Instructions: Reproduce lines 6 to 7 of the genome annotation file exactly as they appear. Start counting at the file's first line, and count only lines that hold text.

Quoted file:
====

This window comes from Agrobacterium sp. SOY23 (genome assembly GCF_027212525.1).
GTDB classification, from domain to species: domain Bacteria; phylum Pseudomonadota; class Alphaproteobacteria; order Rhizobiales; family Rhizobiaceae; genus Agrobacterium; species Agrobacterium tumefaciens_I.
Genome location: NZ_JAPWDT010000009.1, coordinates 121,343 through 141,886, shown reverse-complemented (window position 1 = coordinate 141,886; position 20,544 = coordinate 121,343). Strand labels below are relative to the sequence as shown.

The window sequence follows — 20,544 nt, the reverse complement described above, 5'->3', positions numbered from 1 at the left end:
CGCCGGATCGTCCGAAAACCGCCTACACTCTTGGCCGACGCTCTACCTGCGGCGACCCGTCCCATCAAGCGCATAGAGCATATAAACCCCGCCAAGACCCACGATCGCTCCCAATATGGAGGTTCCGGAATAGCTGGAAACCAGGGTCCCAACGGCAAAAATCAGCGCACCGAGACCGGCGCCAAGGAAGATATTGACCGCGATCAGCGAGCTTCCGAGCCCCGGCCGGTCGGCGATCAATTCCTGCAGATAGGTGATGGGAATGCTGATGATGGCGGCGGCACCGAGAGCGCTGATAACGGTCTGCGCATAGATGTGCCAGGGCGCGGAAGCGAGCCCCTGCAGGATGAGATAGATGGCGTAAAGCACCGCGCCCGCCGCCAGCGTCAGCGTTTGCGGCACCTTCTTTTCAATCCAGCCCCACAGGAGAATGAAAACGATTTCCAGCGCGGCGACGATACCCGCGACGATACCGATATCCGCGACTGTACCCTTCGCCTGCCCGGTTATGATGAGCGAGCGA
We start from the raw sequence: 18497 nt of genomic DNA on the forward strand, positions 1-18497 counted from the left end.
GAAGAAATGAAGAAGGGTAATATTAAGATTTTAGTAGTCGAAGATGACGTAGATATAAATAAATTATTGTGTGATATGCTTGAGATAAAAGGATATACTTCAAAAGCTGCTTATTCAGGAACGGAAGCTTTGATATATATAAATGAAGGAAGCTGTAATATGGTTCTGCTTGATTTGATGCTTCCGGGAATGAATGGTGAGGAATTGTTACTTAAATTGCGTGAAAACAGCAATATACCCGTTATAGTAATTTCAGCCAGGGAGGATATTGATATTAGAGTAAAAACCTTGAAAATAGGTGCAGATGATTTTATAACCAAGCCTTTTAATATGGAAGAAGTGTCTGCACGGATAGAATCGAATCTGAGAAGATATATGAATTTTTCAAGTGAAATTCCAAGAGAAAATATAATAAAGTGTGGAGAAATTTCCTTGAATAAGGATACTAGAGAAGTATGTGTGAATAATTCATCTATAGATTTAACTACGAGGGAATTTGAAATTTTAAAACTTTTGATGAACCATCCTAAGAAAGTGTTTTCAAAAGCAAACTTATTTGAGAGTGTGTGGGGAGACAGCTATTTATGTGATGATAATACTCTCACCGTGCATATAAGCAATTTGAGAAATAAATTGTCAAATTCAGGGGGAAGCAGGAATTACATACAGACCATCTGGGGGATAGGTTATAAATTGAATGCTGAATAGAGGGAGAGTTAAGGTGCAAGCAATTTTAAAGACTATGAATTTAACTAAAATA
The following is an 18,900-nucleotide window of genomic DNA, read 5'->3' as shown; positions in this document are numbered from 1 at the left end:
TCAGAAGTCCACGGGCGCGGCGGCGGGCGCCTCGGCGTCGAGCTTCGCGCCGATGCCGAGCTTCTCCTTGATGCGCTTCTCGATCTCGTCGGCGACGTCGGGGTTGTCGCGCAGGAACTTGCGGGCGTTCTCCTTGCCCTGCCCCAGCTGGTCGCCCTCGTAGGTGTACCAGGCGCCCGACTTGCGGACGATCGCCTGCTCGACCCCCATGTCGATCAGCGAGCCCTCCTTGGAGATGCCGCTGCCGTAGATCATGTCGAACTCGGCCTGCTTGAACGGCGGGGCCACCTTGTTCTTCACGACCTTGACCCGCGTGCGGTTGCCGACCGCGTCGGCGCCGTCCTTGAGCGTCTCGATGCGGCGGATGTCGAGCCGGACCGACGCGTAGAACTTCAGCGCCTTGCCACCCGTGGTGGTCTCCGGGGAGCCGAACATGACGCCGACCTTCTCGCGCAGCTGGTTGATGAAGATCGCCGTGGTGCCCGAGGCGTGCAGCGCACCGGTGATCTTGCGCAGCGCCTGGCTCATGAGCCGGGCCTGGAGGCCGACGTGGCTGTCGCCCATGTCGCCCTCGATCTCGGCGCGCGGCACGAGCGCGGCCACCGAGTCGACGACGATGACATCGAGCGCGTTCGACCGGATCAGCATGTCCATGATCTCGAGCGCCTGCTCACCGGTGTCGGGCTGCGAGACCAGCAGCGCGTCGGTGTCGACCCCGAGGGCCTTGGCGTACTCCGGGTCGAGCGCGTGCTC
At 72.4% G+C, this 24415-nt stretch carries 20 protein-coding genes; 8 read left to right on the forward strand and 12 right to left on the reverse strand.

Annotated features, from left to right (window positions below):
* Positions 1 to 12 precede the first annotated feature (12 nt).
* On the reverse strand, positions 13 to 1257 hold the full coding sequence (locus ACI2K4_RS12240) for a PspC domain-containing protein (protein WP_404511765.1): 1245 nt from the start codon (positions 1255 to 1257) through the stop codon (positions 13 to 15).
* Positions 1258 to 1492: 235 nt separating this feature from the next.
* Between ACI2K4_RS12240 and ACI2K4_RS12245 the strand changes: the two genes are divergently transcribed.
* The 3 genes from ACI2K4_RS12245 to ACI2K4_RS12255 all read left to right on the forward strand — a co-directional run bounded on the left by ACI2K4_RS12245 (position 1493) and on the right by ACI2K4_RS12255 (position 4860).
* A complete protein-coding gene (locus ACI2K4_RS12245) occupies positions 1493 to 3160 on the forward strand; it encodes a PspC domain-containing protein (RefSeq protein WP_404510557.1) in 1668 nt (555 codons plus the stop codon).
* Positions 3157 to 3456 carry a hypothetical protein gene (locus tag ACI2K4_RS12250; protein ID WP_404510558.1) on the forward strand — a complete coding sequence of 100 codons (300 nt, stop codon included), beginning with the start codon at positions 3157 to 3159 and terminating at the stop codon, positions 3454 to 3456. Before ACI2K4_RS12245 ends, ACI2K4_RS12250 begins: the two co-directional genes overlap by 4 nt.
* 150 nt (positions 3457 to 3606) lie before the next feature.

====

We start from the raw sequence: 18497 nt of genomic DNA on the forward strand, positions 1-18497 counted from the left end.
GAAGAAATGAAGAAGGGTAATATTAAGATTTTAGTAGTCGAAGATGACGTAGATATAAATAAATTATTGTGTGATATGCTTGAGATAAAAGGATATACTTCAAAAGCTGCTTATTCAGGAACGGAAGCTTTGATATATATAAATGAAGGAAGCTGTAATATGGTTCTGCTTGATTTGATGCTTCCGGGAATGAATGGTGAGGAATTGTTACTTAAATTGCGTGAAAACAGCAATATACCCGTTATAGTAATTTCAGCCAGGGAGGATATTGATATTAGAGTAAAAACCTTGAAAATAGGTGCAGATGATTTTATAACCAAGCCTTTTAATATGGAAGAAGTGTCTGCACGGATAGAATCGAATCTGAGAAGATATATGAATTTTTCAAGTGAAATTCCAAGAGAAAATATAATAAAGTGTGGAGAAATTTCCTTGAATAAGGATACTAGAGAAGTATGTGTGAATAATTCATCTATAGATTTAACTACGAGGGAATTTGAAATTTTAAAACTTTTGATGAACCATCCTAAGAAAGTGTTTTCAAAAGCAAACTTATTTGAGAGTGTGTGGGGAGACAGCTATTTATGTGATGATAATACTCTCACCGTGCATATAAGCAATTTGAGAAATAAATTGTCAAATTCAGGGGGAAGCAGGAATTACATACAGACCATCTGGGGGATAGGTTATAAATTGAATGCTGAATAGAGGGAGAGTTAAGGTGCAAGCAATTTTAAAGACTATGAATTTAACTAAAATA